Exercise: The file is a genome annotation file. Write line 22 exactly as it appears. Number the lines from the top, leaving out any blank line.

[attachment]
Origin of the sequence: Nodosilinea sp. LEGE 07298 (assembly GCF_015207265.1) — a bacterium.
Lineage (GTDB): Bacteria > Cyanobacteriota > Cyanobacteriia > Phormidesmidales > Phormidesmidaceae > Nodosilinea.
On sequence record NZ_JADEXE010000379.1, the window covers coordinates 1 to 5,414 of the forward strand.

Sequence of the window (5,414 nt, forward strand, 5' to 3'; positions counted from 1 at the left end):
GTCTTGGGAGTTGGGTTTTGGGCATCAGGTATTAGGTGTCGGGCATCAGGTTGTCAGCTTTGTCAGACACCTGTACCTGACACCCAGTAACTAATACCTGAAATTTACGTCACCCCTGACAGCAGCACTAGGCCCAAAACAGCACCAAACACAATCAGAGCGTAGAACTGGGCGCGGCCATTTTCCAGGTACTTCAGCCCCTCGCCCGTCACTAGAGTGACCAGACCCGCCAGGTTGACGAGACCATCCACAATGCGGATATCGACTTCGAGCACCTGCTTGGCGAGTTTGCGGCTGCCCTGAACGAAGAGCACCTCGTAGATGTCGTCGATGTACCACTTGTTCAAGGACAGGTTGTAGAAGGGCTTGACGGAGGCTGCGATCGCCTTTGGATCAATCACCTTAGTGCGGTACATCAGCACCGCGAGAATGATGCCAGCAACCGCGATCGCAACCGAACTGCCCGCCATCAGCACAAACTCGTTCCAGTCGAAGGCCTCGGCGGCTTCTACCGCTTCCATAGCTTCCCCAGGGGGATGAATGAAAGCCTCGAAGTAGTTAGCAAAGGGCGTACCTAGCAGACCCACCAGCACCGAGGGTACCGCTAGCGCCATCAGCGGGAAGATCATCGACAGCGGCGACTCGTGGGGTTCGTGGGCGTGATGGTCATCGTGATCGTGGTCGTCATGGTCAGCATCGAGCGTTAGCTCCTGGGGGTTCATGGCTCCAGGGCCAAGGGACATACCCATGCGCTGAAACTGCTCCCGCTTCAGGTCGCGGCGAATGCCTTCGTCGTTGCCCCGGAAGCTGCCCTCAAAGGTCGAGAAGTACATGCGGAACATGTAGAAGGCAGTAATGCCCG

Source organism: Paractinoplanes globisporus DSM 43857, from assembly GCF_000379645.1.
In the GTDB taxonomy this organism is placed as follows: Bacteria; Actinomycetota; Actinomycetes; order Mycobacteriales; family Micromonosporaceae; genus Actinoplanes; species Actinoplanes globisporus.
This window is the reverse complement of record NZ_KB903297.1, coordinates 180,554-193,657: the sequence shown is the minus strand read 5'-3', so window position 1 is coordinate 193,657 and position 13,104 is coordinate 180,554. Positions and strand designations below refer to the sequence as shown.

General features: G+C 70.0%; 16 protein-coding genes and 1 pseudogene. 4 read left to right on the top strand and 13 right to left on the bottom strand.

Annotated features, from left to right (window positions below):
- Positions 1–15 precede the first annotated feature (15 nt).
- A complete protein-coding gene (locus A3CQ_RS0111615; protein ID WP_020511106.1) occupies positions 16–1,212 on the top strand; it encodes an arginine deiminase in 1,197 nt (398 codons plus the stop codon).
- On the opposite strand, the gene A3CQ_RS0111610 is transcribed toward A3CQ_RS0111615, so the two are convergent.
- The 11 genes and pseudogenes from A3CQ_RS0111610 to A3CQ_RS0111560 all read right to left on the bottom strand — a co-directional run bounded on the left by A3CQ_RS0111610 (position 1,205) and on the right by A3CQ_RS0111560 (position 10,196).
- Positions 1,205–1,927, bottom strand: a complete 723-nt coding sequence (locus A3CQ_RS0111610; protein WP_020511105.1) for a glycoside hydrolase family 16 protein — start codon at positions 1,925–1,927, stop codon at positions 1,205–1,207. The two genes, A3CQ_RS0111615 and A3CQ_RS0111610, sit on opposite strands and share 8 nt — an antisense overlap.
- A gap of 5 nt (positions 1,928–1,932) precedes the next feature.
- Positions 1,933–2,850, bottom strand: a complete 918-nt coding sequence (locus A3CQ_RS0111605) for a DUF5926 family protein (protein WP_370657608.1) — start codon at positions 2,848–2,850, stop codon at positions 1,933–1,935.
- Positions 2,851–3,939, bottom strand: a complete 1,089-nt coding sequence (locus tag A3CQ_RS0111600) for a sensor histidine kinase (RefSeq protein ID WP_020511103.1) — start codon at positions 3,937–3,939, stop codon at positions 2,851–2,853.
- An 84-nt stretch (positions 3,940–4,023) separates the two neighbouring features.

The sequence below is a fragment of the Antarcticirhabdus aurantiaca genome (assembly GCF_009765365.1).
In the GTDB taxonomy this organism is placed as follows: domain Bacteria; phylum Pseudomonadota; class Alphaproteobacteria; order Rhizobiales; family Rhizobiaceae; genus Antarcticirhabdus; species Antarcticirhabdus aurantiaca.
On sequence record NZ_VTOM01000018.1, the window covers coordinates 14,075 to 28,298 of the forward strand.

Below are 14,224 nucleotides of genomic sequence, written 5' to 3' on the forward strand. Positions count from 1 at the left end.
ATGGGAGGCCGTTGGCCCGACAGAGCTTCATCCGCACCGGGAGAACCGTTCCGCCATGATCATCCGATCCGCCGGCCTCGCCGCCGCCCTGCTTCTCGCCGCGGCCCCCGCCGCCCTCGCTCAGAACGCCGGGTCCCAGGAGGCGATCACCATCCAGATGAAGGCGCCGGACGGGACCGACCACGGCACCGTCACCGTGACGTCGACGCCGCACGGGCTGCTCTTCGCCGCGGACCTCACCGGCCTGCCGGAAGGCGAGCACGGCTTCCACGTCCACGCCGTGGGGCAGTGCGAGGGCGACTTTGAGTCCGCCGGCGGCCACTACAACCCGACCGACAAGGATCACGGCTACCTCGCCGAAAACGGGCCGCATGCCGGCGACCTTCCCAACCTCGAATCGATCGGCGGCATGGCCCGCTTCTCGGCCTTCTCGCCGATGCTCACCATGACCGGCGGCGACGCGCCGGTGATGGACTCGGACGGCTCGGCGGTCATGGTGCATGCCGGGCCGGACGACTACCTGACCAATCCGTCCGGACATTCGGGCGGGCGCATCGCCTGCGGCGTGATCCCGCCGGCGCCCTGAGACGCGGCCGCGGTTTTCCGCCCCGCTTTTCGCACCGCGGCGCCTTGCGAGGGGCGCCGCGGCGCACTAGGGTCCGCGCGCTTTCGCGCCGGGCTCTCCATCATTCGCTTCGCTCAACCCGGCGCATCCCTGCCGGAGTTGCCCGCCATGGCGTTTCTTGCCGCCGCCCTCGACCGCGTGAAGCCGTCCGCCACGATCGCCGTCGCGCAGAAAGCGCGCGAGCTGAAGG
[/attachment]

On sequence record NZ_VTOM01000018.1, the window covers coordinates 14,075 to 28,298 of the forward strand.